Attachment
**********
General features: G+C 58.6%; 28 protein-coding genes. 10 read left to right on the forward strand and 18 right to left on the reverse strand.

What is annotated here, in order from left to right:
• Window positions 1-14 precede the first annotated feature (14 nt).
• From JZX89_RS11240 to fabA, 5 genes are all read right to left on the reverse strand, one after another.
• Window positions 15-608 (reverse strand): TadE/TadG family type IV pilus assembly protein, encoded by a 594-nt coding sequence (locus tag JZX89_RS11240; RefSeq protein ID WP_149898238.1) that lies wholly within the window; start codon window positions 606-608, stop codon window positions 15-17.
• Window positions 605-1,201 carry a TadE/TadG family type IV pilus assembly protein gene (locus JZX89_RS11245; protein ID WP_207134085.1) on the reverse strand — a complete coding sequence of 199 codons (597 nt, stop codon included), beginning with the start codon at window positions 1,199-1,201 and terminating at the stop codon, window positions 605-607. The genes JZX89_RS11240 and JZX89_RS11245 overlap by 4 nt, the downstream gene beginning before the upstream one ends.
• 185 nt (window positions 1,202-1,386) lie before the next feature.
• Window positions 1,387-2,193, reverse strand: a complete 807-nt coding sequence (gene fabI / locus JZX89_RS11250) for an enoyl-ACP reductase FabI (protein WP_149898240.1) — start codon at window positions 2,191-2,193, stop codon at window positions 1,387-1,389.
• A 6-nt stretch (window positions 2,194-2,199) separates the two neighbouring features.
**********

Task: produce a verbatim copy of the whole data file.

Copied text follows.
General features: G+C 58.6%; 28 protein-coding genes. 10 read left to right on the forward strand and 18 right to left on the reverse strand.

What is annotated here, in order from left to right:
• Window positions 1-14 precede the first annotated feature (14 nt).
• From JZX89_RS11240 to fabA, 5 genes are all read right to left on the reverse strand, one after another.
• Window positions 15-608 (reverse strand): TadE/TadG family type IV pilus assembly protein, encoded by a 594-nt coding sequence (locus tag JZX89_RS11240; RefSeq protein ID WP_149898238.1) that lies wholly within the window; start codon window positions 606-608, stop codon window positions 15-17.
• Window positions 605-1,201 carry a TadE/TadG family type IV pilus assembly protein gene (locus JZX89_RS11245; protein ID WP_207134085.1) on the reverse strand — a complete coding sequence of 199 codons (597 nt, stop codon included), beginning with the start codon at window positions 1,199-1,201 and terminating at the stop codon, window positions 605-607. The genes JZX89_RS11240 and JZX89_RS11245 overlap by 4 nt, the downstream gene beginning before the upstream one ends.
• 185 nt (window positions 1,202-1,386) lie before the next feature.
• Window positions 1,387-2,193, reverse strand: a complete 807-nt coding sequence (gene fabI / locus JZX89_RS11250) for an enoyl-ACP reductase FabI (protein WP_149898240.1) — start codon at window positions 2,191-2,193, stop codon at window positions 1,387-1,389.
• A 6-nt stretch (window positions 2,194-2,199) separates the two neighbouring features.